By Jim Schutze
By Rachel Watts
By Lauren Drewes Daniels
By Anna Merlan
By Lee Escobedo
By Eric Nicholson
This old system required the state to manage some 270 contracts representing a total of $93 million in the Northstar region alone. From the state's end, the new system is light years ahead of the old in terms of billing and oversight.
Instead of writing hundreds of checks to agencies scattered over the seven-county area, now it has to write only two -- one to Magellan, the other to Value Options. What's more, the state no longer has to hold all of those agencies accountable for the money they spend -- a task that usually fell to the state auditor when major problems arose.
Under Northstar, Value Options and Magellan will keep a leash on agency spending by either authorizing or denying treatment their doctors request for patients, while the state will enforce its new contracts with each company to ensure they don't attempt to gouge the poor by denying treatment and pocketing the money.
As part of their contracts with the state, Magellan and Value Options agreed to adhere to minimum-treatment guidelines, which include existing federal Medicaid treatment requirements and new ones written by doctors employed by the state. If the companies don't live up to those guidelines, they can be fined or their contracts may be terminated.
"If people do things the way they're supposed to," Wanser says, "the clients are supposed to get better."
Like all big promises, however, there's a catch.
With Northstar, the state is investing in the theory that private companies will make a better middle man when it comes to buying health care for poor Texans. Whether they're right involves a simple and, as of yet, unanswered question: Is the $93 million the state is now divvying up between Value Options and Magellan enough to ensure that the companies can make a profit and improve an indigent health-care system that has been historically underfunded?
Not surprisingly, the representatives of Value Options and Magellan say they can. Or at least they think they can.
"It's a very risky business," says Carole Matyas, the executive director of Value Options in Dallas. "There's no guarantee we get a profit. We believe we can do it, but it's too early to tell how the financial piece of this is working out."
With their millions of dollars in revenues and modern computer billing systems, the companies believe they can effectively trim the administrative fat that washed out the old system and then use the savings to improve services. They hope to accomplish this by applying two new principles to the old system, in which the state sent its money down to a familiar network of county agencies like MHMR in big chunks.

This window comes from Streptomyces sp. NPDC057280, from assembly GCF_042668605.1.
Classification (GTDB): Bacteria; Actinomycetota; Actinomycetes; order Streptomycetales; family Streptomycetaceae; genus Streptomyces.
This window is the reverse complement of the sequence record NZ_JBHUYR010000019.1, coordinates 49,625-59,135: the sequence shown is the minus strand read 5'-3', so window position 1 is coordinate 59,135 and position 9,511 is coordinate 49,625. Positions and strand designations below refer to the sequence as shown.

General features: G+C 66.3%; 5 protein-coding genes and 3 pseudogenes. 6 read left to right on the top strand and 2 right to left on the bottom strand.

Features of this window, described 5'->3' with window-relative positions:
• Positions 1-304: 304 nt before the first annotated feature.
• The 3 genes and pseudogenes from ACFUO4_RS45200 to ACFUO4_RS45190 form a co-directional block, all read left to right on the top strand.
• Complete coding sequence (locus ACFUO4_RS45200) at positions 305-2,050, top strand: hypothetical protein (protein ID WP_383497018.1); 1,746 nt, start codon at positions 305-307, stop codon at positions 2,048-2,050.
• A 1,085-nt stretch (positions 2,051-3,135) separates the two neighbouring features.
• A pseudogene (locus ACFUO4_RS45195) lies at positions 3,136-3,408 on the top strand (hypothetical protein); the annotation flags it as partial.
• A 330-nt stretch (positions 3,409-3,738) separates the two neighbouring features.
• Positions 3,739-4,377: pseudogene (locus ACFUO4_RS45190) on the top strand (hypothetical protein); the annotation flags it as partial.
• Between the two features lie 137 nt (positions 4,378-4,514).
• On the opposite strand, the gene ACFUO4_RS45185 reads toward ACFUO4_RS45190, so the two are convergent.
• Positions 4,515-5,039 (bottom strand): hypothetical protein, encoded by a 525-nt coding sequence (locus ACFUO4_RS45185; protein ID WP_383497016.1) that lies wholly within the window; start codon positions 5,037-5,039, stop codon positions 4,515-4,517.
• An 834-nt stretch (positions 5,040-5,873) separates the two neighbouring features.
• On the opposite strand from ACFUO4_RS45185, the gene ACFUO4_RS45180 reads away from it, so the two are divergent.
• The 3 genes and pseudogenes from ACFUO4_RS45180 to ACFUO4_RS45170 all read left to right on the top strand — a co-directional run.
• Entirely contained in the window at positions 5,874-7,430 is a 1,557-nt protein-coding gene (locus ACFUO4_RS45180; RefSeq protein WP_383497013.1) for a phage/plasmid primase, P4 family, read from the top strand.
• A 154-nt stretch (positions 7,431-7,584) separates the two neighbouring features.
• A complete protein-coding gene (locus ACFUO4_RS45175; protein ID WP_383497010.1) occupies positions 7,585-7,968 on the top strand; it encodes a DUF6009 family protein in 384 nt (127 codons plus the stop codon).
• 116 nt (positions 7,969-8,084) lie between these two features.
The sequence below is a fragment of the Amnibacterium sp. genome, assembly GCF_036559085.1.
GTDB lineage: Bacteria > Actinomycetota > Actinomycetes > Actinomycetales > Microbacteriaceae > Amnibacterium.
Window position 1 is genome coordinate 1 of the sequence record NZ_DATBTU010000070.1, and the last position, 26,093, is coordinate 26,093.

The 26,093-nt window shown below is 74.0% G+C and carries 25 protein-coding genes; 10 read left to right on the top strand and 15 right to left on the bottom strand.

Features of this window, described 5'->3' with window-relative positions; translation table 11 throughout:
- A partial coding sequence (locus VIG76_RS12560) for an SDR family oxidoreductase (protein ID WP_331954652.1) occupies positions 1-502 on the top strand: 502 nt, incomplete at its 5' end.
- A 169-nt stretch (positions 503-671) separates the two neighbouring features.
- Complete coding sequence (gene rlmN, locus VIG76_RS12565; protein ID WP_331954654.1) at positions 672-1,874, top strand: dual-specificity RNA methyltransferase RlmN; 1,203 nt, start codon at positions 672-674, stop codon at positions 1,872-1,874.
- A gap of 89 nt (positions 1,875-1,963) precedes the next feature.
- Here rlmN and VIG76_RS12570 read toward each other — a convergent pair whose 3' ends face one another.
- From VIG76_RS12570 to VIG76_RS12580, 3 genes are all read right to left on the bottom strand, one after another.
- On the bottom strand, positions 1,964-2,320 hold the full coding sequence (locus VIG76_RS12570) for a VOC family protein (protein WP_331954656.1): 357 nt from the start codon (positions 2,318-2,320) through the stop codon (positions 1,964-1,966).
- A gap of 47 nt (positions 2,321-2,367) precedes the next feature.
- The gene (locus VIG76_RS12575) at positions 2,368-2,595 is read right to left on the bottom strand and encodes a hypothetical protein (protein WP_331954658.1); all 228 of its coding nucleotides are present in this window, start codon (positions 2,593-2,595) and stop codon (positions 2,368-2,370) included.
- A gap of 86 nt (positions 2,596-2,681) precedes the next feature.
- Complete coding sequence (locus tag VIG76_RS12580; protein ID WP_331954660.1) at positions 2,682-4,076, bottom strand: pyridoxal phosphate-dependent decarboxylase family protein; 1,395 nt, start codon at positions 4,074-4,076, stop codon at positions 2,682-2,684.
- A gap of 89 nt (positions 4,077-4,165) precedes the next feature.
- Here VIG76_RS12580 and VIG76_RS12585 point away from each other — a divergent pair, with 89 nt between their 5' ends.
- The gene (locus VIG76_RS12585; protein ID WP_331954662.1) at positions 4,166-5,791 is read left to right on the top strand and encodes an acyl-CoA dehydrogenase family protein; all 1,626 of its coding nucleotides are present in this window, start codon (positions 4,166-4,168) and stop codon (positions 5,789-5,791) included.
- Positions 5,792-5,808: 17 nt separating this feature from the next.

Under Northstar, the state's money will now follow the patient instead of the program, while the traditional providers will no longer be able to spend it as they please. Instead, they will have to compete with one another to get the companies' business and, when they do, they'll have to justify the care they give patients by getting permission from their authorization departments. In other words, they'll have to behave like capitalists if they hope to survive.
The state will not interfere with the day-to-day treatment Magellan and Value Options either authorize or deny for patients, but it will monitor the total amount of money the companies spend on services to ensure they are living up to their promises.
Specifically, Value Options has agreed to spend 86 percent of the state money it gets on services, while using the remaining 14 percent to pay for its in-house administrative costs. Magellan has agreed to spend 90 percent of its money on services and 10 percent on overhead.
The way this works is simple. For every dollar the state gives Magellan, 90 cents must be spent on patients. If it costs Magellan only five cents to deliver that care, it gets to pocket the remaining nickel as a profit. If it costs 10 cents to deliver the care, then Magellan breaks even. But every penny over the 10 cents that the care costs is money that comes out of Magellan's revenues.
If it turns out that the companies underestimated their administrative costs, they will lose money.
Like Matyas, Magellan Executive Director Robert Waters says he believes he can do business under Northstar eventually, but so far the numbers don't look good. "We have not had a good first three months," says Waters, who adds that "we'll be happy to get back to even by January."
Waters declined to specify the company's early losses, but he blames most of the shortfall on the three-month delay that kept Medicaid patients from enrolling in Northstar. Because the patients weren't getting care, the company wasn't getting paid -- right at a time when it was investing its own money to pay rent, buy office equipment, and hire staff for its new Dallas office.
The delay dealt a blow to Magellan's initial projections, but Waters says the real challenge is not to let unanticipated problems knock the company off the narrow tightrope that the state's limited resources force it to walk. During the next few months, he says, the company will continually tweak its policies while it searches for a way to adhere to its contracts without sinking further into debt.
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